Feds nudge airlines to let families sit together on planes

Category: Education/Family


Unlocking Word Meanings

Read the following words/expressions found in today’s article.

  1. carrier / ˈkær i ər / (n.) – a passenger airline company

    Carriers struggled to remain in business when the pandemic affected tourism.

  2. dwarf / dwɔrf / (v.) – to make something appear smaller in size, character, etc. when compared to something else

    The planet Jupiter dwarfs all other planets.

  3. gripe / graɪp / (n.) – a complaint

    The customer’s gripes about the hotel include rude staff and bad food.

  4. draft / dræft / (v.) – to write the first version of a document, which may be revised at a later time

    My colleague drafted the contract but it might be changed.

  5. adjacent / əˈdʒeɪ sənt / (prep.) – very near or next to something and sharing a border, wall, or point

    My house is adjacent to my best friend’s house.


Read the text below.

The Transportation Department urged airlines to make it easier for families to sit together on planes at no extra charge.

The department said in a notice to airlines that the carriers “should do everything that they can to ensure the ability of a young child” 13 or younger to sit next to an older family member.

The agency said it will monitor airlines starting in November and might propose new regulations.

The trade group Airlines for America said carriers “have always worked to accommodate customers who are traveling together, especially those traveling with children, and will continue to do so.”

The Transportation Department said it has received more than 500 complaints in the last five years about families unable to sit together. However, that is only about 1% of all complaints against airlines and is dwarfed by gripes about refunds and flight problems.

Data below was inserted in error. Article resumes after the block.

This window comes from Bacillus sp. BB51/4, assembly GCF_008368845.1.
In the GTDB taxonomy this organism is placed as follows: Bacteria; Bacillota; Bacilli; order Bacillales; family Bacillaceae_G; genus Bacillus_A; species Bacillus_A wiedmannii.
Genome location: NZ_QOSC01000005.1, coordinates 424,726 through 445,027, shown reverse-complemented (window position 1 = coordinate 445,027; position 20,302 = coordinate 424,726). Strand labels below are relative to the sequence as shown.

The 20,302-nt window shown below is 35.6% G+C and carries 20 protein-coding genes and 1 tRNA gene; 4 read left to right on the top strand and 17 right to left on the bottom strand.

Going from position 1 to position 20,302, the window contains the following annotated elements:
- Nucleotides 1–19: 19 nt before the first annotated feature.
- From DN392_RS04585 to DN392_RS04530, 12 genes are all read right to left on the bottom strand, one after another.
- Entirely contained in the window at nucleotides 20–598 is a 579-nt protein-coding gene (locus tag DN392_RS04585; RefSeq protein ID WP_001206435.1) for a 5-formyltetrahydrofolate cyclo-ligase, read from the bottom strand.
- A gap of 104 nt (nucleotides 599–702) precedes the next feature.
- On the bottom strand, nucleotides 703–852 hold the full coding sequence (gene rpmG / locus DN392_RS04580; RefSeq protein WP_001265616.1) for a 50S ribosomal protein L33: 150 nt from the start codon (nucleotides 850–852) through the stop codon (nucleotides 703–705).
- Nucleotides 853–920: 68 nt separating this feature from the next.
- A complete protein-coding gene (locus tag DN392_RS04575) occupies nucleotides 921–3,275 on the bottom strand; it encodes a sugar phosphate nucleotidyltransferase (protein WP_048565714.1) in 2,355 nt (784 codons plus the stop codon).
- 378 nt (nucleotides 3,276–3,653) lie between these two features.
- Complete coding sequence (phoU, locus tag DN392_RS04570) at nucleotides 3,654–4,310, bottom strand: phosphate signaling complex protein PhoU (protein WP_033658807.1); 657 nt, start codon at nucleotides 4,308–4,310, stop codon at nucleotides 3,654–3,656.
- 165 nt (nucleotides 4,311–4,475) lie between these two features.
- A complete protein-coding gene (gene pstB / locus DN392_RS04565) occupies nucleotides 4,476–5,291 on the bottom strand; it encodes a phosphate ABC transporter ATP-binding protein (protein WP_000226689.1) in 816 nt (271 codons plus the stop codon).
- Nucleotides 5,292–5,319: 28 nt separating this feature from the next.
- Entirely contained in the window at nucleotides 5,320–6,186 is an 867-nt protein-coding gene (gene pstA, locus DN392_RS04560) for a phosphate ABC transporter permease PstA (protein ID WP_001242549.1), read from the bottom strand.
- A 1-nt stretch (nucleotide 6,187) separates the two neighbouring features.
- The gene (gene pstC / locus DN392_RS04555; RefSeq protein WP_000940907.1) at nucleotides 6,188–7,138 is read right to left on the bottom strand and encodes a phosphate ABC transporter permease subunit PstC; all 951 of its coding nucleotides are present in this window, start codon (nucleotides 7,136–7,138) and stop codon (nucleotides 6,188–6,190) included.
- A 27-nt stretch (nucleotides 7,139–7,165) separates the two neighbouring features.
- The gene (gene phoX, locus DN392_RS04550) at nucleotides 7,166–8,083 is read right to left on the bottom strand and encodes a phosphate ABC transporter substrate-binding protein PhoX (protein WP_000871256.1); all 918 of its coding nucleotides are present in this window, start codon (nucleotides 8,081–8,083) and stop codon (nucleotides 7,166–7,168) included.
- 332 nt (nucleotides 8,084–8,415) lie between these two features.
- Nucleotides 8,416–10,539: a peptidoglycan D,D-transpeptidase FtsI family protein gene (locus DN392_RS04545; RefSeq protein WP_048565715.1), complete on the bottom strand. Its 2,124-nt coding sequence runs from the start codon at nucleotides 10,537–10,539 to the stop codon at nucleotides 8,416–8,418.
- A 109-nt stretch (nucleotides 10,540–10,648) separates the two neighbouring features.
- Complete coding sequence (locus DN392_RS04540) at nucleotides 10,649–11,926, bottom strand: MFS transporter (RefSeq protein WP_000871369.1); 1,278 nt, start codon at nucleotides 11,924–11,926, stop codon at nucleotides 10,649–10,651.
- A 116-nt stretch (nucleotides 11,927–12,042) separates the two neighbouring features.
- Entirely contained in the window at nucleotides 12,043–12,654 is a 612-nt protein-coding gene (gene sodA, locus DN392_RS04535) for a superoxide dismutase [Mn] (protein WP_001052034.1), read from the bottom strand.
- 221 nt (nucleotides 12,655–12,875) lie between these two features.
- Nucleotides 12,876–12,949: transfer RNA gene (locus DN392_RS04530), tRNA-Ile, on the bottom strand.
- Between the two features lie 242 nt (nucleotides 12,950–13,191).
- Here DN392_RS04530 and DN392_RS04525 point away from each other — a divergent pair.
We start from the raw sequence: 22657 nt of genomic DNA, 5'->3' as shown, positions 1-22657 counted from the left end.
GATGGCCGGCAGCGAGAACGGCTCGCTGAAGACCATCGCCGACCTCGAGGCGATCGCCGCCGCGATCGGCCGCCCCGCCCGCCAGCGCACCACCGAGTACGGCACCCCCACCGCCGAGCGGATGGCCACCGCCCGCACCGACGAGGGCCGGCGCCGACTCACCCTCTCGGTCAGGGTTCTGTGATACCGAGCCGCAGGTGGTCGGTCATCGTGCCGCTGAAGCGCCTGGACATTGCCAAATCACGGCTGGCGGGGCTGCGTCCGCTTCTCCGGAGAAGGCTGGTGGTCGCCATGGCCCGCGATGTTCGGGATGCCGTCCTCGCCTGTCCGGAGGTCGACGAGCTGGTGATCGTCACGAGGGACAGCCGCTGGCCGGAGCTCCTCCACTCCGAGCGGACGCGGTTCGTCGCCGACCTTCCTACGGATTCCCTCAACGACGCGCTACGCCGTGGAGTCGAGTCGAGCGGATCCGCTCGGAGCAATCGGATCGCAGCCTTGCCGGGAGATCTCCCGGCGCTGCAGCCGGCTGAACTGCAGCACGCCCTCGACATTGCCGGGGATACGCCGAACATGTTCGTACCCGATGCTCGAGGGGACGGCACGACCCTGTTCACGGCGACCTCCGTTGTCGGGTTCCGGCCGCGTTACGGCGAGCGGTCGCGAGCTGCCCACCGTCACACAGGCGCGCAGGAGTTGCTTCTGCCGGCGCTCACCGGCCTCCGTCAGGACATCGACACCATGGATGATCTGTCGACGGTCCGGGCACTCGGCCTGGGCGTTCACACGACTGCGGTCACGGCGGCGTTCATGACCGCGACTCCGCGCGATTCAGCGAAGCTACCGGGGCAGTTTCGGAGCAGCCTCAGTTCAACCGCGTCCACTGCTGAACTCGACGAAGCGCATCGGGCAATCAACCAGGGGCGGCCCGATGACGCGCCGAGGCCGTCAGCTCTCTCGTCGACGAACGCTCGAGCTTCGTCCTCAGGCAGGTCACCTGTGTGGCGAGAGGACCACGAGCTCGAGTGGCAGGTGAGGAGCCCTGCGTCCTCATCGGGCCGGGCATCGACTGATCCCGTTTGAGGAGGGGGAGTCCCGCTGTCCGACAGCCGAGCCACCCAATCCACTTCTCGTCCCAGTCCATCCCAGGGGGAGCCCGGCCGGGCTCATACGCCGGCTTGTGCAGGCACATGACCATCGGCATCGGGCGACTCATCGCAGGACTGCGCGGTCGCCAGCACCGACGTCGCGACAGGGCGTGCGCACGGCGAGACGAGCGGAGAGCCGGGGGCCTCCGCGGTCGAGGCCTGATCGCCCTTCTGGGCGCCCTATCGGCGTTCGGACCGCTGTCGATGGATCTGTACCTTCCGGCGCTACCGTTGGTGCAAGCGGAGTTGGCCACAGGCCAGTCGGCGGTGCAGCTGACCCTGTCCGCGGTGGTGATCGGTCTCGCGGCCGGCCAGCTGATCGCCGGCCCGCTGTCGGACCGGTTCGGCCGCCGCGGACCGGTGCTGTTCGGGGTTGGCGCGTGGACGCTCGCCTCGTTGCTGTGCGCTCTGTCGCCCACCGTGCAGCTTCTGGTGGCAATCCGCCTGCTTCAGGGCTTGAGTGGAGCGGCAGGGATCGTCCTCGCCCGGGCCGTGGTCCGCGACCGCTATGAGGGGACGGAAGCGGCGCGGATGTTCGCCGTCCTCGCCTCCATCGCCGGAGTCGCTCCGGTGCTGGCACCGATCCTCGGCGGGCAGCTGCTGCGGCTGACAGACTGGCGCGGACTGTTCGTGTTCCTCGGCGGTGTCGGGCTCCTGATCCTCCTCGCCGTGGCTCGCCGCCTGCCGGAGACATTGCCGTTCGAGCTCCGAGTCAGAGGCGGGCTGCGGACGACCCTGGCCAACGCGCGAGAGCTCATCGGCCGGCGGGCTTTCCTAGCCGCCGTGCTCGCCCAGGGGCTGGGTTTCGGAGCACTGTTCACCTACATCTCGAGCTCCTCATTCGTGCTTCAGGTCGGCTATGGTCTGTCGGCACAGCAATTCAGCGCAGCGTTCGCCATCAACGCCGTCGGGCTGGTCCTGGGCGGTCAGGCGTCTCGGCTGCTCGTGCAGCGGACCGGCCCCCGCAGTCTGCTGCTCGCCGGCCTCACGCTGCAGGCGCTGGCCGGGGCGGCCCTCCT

In 2016, Congress prodded airlines to let kids sit next to a family member at no extra charge, but the Trump administration Transportation Department did not draft rules on the matter, and neither has the Biden administration.

The department said that airlines could do several things to help relatives sit together including assigning adjacent seats at booking or setting aside areas for families.

Increasingly, airlines charge extra for desirable seats to boost revenue. The 2016 law does not require them to make seat assignments that would upgrade a passenger to a better cabin or seat if there is an extra charge for that seat.

The department also issued a bill of rights for airline passengers with disabilities, a summary of existing laws that travelers can use as a reference.

This article was provided by The Associated Press.

Viewpoint Discussion

Enjoy a discussion with your tutor.

Discussion A

  • The Transportation Department said it has received hundreds of gripes about families unable to sit together, but it only makes up 1% of all complaints. Do you think the department should prioritize solutions for this problem? Why or why not? Discuss.
  • As a passenger, what flight problem would you like carriers and the Transportation Department to solve? Discuss.

Discussion B

  • Some airlines (ex. United Airlines, American Airlines) charge extra for desirable seats to boost revenue. Do you think this practice is fair? Why or why not? Discuss.
  • The Transportation Department is urging airlines to remove the extra charge for families who would like to sit together on planes. Do you think this rule should also apply to other travelers? Why or why not? Discuss.